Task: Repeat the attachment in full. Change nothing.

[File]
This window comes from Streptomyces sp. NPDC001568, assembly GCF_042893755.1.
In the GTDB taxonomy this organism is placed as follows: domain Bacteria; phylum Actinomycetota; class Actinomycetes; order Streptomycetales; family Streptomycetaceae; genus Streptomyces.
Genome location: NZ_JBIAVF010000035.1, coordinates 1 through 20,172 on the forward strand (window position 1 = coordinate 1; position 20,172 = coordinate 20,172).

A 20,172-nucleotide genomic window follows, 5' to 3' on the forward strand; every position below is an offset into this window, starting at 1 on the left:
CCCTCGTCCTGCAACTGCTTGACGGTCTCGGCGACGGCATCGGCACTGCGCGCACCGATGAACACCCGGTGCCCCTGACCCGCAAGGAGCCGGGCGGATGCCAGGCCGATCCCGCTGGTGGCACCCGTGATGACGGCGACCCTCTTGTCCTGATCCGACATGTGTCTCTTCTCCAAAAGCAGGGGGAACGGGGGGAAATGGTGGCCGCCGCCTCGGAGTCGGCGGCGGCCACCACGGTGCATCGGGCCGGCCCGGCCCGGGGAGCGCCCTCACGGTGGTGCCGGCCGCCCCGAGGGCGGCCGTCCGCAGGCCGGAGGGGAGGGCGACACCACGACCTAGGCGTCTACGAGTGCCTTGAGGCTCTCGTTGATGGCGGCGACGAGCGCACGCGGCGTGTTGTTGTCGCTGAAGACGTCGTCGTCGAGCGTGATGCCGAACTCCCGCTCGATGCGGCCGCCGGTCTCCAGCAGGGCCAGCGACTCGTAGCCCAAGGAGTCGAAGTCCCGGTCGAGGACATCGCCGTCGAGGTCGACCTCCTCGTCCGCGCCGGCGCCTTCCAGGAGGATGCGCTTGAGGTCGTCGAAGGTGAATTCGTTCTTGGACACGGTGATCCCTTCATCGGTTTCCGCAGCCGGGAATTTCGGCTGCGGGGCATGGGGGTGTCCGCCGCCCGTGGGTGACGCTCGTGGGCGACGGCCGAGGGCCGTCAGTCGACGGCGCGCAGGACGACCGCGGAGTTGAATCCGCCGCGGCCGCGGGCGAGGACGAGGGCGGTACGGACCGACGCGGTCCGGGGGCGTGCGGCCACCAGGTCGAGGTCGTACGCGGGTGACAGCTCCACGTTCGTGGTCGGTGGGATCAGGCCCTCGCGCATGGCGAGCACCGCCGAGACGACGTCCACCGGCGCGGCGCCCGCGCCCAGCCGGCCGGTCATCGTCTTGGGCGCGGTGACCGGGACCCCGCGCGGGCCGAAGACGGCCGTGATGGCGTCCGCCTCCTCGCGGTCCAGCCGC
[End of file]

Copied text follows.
This window comes from Streptomyces sp. NPDC001568, assembly GCF_042893755.1.
In the GTDB taxonomy this organism is placed as follows: domain Bacteria; phylum Actinomycetota; class Actinomycetes; order Streptomycetales; family Streptomycetaceae; genus Streptomyces.
Genome location: NZ_JBIAVF010000035.1, coordinates 1 through 20,172 on the forward strand (window position 1 = coordinate 1; position 20,172 = coordinate 20,172).

A 20,172-nucleotide genomic window follows, 5' to 3' on the forward strand; every position below is an offset into this window, starting at 1 on the left:
CCCTCGTCCTGCAACTGCTTGACGGTCTCGGCGACGGCATCGGCACTGCGCGCACCGATGAACACCCGGTGCCCCTGACCCGCAAGGAGCCGGGCGGATGCCAGGCCGATCCCGCTGGTGGCACCCGTGATGACGGCGACCCTCTTGTCCTGATCCGACATGTGTCTCTTCTCCAAAAGCAGGGGGAACGGGGGGAAATGGTGGCCGCCGCCTCGGAGTCGGCGGCGGCCACCACGGTGCATCGGGCCGGCCCGGCCCGGGGAGCGCCCTCACGGTGGTGCCGGCCGCCCCGAGGGCGGCCGTCCGCAGGCCGGAGGGGAGGGCGACACCACGACCTAGGCGTCTACGAGTGCCTTGAGGCTCTCGTTGATGGCGGCGACGAGCGCACGCGGCGTGTTGTTGTCGCTGAAGACGTCGTCGTCGAGCGTGATGCCGAACTCCCGCTCGATGCGGCCGCCGGTCTCCAGCAGGGCCAGCGACTCGTAGCCCAAGGAGTCGAAGTCCCGGTCGAGGACATCGCCGTCGAGGTCGACCTCCTCGTCCGCGCCGGCGCCTTCCAGGAGGATGCGCTTGAGGTCGTCGAAGGTGAATTCGTTCTTGGACACGGTGATCCCTTCATCGGTTTCCGCAGCCGGGAATTTCGGCTGCGGGGCATGGGGGTGTCCGCCGCCCGTGGGTGACGCTCGTGGGCGACGGCCGAGGGCCGTCAGTCGACGGCGCGCAGGACGACCGCGGAGTTGAATCCGCCGCGGCCGCGGGCGAGGACGAGGGCGGTACGGACCGACGCGGTCCGGGGGCGTGCGGCCACCAGGTCGAGGTCGTACGCGGGTGACAGCTCCACGTTCGTGGTCGGTGGGATCAGGCCCTCGCGCATGGCGAGCACCGCCGAGACGACGTCCACCGGCGCGGCGCCCGCGCCCAGCCGGCCGGTCATCGTCTTGGGCGCGGTGACCGGGACCCCGCGCGGGCCGAAGACGGCCGTGATGGCGTCCGCCTCCTCGCGGTCCAGCCGC